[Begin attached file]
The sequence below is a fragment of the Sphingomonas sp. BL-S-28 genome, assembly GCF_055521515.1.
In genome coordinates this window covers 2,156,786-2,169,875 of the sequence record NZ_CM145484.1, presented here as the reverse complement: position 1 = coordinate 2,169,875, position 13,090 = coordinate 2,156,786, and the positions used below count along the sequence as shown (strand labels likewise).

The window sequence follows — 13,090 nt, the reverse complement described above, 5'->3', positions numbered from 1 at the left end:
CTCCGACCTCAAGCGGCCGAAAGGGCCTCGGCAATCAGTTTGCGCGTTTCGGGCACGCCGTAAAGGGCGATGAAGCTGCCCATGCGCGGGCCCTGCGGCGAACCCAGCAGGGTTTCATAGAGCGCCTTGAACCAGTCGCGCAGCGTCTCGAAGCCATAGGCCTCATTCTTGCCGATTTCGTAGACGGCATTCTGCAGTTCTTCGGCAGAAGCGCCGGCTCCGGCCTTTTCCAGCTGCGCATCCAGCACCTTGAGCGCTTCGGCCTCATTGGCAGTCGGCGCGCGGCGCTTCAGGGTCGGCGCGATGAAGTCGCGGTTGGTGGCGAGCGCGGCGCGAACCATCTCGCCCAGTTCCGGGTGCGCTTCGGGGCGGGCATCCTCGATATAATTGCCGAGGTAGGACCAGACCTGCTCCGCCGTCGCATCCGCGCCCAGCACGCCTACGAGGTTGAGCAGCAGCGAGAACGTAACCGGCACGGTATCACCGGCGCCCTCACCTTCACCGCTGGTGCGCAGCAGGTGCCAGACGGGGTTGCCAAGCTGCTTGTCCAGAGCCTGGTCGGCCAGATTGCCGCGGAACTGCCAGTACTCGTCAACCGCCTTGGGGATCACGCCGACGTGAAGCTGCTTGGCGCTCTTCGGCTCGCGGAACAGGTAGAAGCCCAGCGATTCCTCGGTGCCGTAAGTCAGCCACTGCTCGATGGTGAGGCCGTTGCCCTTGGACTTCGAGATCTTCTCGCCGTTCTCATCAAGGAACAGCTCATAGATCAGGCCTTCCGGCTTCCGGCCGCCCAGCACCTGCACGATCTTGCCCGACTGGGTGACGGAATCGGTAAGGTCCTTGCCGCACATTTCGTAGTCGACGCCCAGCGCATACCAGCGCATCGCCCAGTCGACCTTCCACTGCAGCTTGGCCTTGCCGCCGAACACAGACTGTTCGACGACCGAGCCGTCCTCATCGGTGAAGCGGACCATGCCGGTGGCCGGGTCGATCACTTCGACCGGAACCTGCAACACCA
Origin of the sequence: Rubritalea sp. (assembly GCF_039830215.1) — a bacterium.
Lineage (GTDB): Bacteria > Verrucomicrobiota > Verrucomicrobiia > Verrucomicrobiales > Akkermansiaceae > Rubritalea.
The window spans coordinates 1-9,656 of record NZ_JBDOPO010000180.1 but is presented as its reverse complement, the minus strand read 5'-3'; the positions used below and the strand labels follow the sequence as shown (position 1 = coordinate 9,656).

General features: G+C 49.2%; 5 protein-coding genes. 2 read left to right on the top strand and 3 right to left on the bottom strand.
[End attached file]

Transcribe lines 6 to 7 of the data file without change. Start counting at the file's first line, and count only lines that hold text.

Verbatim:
Lineage (GTDB): Bacteria > Verrucomicrobiota > Verrucomicrobiia > Verrucomicrobiales > Akkermansiaceae > Rubritalea.
The window spans coordinates 1-9,656 of record NZ_JBDOPO010000180.1 but is presented as its reverse complement, the minus strand read 5'-3'; the positions used below and the strand labels follow the sequence as shown (position 1 = coordinate 9,656).